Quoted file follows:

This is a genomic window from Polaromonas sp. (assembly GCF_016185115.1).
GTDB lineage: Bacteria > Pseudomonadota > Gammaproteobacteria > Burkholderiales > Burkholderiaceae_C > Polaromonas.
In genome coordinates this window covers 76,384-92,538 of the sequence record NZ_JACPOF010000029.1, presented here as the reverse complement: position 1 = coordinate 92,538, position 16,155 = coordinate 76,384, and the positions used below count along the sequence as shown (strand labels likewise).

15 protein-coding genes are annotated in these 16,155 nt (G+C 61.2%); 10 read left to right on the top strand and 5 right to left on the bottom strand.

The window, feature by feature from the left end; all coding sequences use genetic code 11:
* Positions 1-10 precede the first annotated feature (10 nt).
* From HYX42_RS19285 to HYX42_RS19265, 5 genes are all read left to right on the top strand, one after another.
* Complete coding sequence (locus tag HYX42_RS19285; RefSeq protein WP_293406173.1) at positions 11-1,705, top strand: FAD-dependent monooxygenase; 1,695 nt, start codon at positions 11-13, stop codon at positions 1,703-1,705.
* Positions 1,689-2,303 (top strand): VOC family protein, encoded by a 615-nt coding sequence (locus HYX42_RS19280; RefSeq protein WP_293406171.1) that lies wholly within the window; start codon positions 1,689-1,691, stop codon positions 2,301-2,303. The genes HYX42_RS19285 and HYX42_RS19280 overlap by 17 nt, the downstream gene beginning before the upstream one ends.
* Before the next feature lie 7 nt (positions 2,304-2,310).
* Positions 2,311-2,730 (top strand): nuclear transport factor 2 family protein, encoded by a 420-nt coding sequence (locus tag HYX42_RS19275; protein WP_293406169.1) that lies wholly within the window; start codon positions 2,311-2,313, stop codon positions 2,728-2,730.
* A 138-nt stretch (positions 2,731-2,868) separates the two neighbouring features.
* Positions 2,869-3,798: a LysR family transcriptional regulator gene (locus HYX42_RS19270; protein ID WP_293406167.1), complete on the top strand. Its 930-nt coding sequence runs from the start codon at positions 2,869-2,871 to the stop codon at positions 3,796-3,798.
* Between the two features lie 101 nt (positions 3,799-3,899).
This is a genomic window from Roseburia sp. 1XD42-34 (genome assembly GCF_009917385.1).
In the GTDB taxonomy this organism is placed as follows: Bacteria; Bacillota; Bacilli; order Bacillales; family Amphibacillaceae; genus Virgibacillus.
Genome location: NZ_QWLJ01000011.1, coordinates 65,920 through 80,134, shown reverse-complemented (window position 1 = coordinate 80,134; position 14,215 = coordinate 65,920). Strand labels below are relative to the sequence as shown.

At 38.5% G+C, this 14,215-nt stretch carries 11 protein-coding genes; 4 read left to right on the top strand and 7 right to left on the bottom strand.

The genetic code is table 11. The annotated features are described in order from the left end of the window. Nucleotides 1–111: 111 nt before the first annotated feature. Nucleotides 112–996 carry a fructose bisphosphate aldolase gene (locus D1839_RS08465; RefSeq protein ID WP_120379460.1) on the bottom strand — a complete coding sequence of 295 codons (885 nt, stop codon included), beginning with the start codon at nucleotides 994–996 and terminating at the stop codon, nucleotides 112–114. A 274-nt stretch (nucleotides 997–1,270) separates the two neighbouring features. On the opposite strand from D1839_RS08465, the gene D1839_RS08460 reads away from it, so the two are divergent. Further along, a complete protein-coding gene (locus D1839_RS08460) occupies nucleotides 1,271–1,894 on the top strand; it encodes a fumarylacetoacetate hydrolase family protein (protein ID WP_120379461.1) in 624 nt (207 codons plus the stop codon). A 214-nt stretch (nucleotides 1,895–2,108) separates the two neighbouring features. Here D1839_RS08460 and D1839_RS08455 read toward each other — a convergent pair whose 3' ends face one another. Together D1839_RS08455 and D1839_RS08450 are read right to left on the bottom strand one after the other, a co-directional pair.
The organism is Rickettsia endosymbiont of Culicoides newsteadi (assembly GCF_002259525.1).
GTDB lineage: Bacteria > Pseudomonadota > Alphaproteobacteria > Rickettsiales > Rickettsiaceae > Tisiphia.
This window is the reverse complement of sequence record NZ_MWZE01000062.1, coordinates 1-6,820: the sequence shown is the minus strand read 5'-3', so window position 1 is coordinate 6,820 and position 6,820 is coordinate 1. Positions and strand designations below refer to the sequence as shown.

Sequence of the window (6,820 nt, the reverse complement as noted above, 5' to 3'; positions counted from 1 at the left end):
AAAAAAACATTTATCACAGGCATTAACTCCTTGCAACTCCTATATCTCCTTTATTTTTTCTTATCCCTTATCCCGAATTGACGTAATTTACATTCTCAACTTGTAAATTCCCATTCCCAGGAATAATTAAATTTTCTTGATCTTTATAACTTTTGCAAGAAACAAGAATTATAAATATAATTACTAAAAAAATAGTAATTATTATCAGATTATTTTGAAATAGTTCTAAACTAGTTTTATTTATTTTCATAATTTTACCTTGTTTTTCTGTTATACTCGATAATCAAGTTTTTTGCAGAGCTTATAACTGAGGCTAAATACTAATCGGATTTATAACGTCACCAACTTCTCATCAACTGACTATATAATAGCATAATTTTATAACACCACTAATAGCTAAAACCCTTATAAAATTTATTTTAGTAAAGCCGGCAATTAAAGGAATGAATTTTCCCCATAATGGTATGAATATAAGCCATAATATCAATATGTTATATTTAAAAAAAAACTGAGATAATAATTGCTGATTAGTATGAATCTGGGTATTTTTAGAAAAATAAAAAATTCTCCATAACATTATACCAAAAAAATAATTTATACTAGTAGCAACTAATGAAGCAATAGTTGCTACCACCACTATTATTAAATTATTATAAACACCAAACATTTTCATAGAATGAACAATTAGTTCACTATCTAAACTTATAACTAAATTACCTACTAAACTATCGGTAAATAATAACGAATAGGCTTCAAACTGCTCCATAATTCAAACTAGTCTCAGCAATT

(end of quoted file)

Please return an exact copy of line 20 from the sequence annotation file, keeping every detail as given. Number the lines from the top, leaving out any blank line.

The organism is Rickettsia endosymbiont of Culicoides newsteadi (assembly GCF_002259525.1).